Extinction Rebellion protesters. Photo: Alamy Stock Photo

The Green Left
This group is mainly skilled and professional people, but spans the young and old. They're concentrated in London and Scotland, and 79 percent voted Labour in the general election. But in the European election they split three ways (Green, Libdem and Labour), and most of them would put the Greens as their second preference. They make up around 7 percent of the electorate and their main value is "fairness".

Progressive Cosmopolitan Pragmatists
These are again professionals, mainly over 35 and concentrated in London and the south-east. They have a strong European identity and strongly support migration. They list their favourite politicians as Caroline Lucas, Angela Merkel and Keir Starmer. At 9 percent of the population their fickle loyalty to Labour will be important in the next few years.


Young Instagram Progressives
These are people under 35 for whom Facebook is old hat. Found in London, Scotland and the big cities, they're not so strongly identified left-wing: they care about fairness a lot, but "protecting the weak" not so much. With their votes in recent elections swinging between Labour, the Lib Dems and Greens, this group – at 5 percent of the population – will be critical for Labour if it wants to rebuild.

Centre-left Pragmatists
These are the nurses, midwives, council officials and geography teachers of Britain. Though fairness is still their core value, other values like "loyalty" and "order" figure high in the mix. They want government to operate for the poor as well as the rich. Gordon Brown is just as popular with them as Jeremy Corbyn. If there’s a "core" Labour voting group, they are part of it – but according to the survey they make up just 7 percent of the electorate.

Anti-Tory Heartlands
This is the other core Labour supporting group: mainly male, mainly lower skilled and mainly middle aged. Though their values are strongly Labour, by mid November 18 percent them "didn't know" how they would vote, and 12 percent had gone Lib Dem. One of their defining features is mistrust of the mainstream media. More put Corbyn on their hate list than their list of politicians they liked.

Establishment Liberals
Three quarters of them are middle aged or older; they earn enough to have money left over every month and most of them vote Lib Dem – though their political values are close to those of the Labour-supporting pragmatists. They make up 6 percent of the population and their favourite politician was Jo Swinson, which will leave them bereft now she's out of Parliament.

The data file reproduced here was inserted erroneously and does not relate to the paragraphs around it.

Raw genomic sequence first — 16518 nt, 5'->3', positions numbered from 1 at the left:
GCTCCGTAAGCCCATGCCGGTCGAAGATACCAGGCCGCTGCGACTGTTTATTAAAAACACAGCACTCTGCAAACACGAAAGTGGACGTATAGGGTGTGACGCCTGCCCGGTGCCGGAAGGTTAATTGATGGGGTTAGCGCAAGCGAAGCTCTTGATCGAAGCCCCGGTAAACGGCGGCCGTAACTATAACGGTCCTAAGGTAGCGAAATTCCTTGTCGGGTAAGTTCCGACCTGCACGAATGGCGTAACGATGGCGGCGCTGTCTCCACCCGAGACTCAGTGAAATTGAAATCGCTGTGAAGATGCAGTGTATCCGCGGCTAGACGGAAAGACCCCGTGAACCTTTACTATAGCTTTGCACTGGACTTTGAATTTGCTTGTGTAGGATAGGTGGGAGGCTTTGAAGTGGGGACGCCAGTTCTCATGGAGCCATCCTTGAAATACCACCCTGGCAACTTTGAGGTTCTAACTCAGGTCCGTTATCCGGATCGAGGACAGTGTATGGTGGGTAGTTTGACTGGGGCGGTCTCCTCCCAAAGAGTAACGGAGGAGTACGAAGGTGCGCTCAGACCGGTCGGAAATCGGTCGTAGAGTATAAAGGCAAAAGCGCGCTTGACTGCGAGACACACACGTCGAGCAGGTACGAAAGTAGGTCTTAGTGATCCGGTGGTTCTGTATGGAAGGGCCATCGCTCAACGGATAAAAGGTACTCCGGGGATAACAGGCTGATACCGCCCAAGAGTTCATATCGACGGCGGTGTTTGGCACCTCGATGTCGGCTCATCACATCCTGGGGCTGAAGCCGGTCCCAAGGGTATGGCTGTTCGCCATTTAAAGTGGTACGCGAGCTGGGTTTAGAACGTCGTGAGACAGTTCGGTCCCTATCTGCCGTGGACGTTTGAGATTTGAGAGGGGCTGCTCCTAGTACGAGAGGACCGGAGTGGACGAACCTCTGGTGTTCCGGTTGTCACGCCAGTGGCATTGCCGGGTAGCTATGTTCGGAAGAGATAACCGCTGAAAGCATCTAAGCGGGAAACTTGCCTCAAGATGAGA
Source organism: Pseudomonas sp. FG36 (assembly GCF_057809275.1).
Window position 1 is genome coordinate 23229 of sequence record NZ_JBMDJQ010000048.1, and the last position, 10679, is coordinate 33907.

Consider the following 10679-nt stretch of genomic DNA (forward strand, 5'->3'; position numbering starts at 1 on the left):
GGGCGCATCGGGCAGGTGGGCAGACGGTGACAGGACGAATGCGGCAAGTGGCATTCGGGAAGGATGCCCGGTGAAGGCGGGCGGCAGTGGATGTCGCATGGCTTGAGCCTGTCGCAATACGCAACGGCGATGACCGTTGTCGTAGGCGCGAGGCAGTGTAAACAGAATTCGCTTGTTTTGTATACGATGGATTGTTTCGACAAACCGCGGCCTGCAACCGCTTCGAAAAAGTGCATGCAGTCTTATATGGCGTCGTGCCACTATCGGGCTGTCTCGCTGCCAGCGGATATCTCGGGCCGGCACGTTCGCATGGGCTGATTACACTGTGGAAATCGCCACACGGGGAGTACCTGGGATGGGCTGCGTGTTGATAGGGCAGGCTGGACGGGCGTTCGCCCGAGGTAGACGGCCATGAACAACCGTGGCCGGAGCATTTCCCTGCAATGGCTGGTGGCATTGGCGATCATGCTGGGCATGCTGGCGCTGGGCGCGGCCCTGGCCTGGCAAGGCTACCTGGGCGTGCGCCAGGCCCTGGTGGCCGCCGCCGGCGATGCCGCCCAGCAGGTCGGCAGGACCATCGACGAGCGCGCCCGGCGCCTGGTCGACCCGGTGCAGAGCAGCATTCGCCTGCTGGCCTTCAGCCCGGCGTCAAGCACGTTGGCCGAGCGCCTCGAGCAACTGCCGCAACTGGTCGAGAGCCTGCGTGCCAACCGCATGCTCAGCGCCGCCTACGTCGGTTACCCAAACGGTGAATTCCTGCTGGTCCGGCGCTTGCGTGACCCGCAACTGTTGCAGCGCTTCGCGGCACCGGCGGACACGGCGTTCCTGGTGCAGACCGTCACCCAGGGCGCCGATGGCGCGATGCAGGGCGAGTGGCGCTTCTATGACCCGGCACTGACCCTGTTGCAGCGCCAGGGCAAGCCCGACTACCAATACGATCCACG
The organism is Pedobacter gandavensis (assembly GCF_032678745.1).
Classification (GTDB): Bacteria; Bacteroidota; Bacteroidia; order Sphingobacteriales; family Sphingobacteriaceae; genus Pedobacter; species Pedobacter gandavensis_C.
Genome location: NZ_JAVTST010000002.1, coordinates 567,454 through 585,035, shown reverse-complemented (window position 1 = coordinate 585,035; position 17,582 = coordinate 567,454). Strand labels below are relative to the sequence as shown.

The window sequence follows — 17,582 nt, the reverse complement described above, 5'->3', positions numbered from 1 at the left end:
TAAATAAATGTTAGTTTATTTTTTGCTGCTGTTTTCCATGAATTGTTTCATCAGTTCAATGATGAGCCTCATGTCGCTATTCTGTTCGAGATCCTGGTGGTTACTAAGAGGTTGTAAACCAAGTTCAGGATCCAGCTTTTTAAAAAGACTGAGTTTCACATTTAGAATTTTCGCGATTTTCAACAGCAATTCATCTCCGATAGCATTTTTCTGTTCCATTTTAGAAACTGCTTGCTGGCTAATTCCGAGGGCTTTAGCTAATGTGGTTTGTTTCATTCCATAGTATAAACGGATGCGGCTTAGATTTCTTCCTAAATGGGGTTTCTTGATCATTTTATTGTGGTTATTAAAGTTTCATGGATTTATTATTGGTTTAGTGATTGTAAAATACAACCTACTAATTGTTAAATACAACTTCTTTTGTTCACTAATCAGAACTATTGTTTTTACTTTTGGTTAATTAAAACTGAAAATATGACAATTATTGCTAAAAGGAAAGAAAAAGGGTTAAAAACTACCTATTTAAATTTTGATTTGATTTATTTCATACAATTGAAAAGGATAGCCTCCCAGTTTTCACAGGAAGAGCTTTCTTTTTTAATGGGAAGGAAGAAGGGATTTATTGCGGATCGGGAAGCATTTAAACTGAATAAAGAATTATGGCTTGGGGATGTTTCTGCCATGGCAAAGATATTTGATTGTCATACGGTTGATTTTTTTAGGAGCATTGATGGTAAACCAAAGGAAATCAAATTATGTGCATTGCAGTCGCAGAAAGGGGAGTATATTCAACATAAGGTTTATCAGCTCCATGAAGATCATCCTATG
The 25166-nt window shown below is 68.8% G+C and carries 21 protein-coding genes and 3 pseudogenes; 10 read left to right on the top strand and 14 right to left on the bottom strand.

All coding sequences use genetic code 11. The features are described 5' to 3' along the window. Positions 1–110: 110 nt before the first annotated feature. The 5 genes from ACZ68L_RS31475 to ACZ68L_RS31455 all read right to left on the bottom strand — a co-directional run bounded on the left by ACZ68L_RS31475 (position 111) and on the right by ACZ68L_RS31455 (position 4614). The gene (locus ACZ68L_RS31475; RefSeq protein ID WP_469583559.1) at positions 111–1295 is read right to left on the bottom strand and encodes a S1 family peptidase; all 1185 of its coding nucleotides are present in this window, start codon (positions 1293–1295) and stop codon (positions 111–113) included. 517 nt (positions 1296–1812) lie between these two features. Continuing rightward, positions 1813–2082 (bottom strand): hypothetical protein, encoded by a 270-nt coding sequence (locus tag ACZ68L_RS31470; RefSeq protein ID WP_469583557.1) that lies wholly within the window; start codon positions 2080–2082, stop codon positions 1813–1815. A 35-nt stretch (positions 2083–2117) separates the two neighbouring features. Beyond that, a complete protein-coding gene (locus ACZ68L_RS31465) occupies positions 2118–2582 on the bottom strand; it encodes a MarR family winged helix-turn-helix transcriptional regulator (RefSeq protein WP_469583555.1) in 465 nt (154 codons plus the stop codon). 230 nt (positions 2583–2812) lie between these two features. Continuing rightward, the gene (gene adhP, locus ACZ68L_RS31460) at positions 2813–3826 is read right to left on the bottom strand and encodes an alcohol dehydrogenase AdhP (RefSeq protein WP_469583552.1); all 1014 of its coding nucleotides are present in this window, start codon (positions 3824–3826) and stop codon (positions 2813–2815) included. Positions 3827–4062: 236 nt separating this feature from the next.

Young Apathetic Waverers
This is the lad who comes up to you on election day asking how you register to vote. His mum voted, he thinks, but he's not really interested. Some 5 percent of poll respondents had no strong opinions. They're mainly under 35 years old and they don't know or care about the names of politicians, but they share one core value with all of the above: a desire for fairness.

The Younger Disengaged
This is basically the mates of the group above, but bigger and slightly more right-wing. Here, for the first time on the left-right spectrum, we find people talking about "loyalty to the people of Britain". They make up 8 percent of the population.

Leave and Remain supporters clashing at a protest

Leave and Remain supporters clashing at a protest. Photo: Eye Ubiquitous / Alamy Stock Photo

The Older Disillusioned
At 5 percent of the population, this group is not large but it is significant. They switched en masse to the Tories – but are set to get even more disillusioned if their towns, mainly in the north and Midlands, carry on declining. They want to stop all immigration, both legal and illegal. They hated Corbyn, but they also dislike Blair and Cameron in equal measure.

Older Swing Voters
Half of this group voted Labour in 2017, half voted Tory – but this time they swung right to "get Brexit done". They're not as racist as the group above, but far more engaged with Brexit. Making up 8 percent of respondents, they voted overwhelmingly to Leave in 2016, but their political values are centrist, not especially right-wing. They dislike Corbyn, Putin and Trump in equal measure – signifying support for a post-1945 world order that is, unfortunately for them, disintegrating.


Older Traditional Recalcitrants
At just 4 percent of the population, these are the mainstream Tories: white, male, over 55 and better off. They really like Boris Johnson, but are negative about Nigel Farage and actually support economic migration.

Anti-Corbyn 'Get It Done' Switchers
This is one of the newly discovered tribes in British politics, and at 8 percent of the population a significant one. They're older but not poor. They support Labour's ideas on economics, hate Corbyn and want Brexit. Three-quarters are life-long Labour voters but switched this time. Labour urgently needs to do something to get them to switch back.

Empire 2.0
This is the heartland of the authoritarian right, and big at 12 percent. Their cultural values are strongly right-wing. Though migrants are not on their Christmas card list, their real dislike is reserved for people on welfare. They see Brexit as the route to the revival of Britain's imperial glory. They're older, and mostly comfortably off.

This is the northern English counterpart of the Empire brigade, and quite a bit poorer. Brexit, immigration and crime are their obsessions, and if you add their 10 percent to Empire 2.0's 12 percent, that's the voting bloc that switched from Farage to Johnson over the summer and gave the Tories their landslide.